A group of hackers calling themselves “The Shadow Brokers” released a trove of hacking tools last Friday, claiming they were stolen from the National Security Agency (NSA) and designed to target Microsoft products.

That initial report had caused considerable alarm among tech security experts, who cited the 300 megabytes of software exploits stolen from the NSA as the most damaging release from the group of hackers to date.

But in what has some speculating of possible government assistance, Microsoft had preempted the release by patching all of the major exploits a month ago in March. Following the announcement made by the Shadow Brokers, Microsoft quickly released their own statement on Friday, listing the exploits and explaining that all had been addressed by their Security Response Center in previous updates.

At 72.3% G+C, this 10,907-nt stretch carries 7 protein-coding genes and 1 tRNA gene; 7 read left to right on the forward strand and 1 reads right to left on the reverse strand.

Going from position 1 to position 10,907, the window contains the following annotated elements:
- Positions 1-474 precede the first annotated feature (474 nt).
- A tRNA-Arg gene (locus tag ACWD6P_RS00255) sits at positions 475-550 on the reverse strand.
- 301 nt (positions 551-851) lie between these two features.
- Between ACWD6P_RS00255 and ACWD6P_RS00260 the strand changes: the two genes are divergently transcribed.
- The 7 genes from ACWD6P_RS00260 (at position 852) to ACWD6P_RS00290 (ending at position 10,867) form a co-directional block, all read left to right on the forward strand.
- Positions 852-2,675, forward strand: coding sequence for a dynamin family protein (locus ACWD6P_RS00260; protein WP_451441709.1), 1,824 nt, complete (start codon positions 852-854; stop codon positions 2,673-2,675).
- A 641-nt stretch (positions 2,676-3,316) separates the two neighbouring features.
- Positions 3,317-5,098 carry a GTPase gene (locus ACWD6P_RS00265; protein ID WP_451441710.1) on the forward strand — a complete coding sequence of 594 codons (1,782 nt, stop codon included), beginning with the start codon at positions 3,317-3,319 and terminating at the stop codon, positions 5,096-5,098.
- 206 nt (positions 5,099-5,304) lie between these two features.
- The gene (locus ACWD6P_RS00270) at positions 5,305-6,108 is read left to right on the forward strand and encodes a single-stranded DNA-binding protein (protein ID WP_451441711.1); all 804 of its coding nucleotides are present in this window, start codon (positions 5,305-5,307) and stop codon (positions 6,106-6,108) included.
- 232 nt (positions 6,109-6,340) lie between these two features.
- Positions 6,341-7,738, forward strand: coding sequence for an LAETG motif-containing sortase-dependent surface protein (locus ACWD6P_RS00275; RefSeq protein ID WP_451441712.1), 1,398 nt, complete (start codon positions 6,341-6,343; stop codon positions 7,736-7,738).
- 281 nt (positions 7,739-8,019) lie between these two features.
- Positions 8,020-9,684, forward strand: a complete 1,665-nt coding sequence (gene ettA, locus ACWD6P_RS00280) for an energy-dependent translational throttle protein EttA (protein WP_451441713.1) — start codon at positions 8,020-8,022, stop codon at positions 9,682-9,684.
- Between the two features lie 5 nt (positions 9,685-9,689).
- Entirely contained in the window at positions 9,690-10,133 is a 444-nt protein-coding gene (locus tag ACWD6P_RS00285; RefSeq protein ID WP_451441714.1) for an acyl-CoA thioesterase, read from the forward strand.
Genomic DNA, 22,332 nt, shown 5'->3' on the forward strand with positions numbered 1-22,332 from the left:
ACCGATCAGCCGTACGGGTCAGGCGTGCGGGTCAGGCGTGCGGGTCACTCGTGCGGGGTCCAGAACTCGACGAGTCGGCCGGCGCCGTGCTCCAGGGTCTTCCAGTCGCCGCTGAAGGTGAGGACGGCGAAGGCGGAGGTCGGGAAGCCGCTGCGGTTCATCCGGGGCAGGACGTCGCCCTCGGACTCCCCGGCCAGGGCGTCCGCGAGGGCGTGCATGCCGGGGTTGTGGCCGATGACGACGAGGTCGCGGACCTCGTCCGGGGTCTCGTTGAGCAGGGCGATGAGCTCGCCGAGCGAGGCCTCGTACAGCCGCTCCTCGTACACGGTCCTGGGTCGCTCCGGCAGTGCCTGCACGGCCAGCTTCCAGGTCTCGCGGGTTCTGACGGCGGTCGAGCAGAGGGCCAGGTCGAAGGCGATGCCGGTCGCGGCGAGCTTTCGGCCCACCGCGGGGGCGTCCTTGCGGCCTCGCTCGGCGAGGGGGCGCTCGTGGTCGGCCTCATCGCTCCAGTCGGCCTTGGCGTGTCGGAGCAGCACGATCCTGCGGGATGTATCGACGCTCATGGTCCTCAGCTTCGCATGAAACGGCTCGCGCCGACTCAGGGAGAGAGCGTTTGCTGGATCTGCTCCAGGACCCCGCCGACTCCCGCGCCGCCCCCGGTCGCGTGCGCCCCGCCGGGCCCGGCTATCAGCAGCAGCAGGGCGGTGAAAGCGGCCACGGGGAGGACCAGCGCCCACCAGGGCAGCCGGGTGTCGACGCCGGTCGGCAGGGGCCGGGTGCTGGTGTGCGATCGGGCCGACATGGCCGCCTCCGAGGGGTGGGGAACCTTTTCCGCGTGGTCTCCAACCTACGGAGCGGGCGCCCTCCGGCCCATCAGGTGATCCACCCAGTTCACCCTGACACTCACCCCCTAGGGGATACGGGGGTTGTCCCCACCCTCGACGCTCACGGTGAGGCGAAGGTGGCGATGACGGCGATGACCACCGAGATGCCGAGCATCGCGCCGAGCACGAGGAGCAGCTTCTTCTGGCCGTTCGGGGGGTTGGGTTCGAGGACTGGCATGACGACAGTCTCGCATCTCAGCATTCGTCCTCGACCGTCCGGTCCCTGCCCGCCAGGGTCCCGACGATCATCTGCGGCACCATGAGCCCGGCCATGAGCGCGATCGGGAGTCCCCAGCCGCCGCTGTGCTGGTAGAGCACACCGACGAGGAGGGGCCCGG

In addition to the exploits against Microsoft products, the group released evidence of U.S. hacks against banks that use networked systems with technology from the Society for Worldwide Interbank Financial Telecommunication (SWIFT). SWIFT has previously been the focus of American intelligence and law enforcement agencies seeking to gain access to information related to terrorist financing operations. The American program, called the “Terrorist Finance Tracking Program” was publicized in 2006 by a number of American news outlets like The New York Times, leading to a new “SWIFT-agreement” after privacy concerns were raised.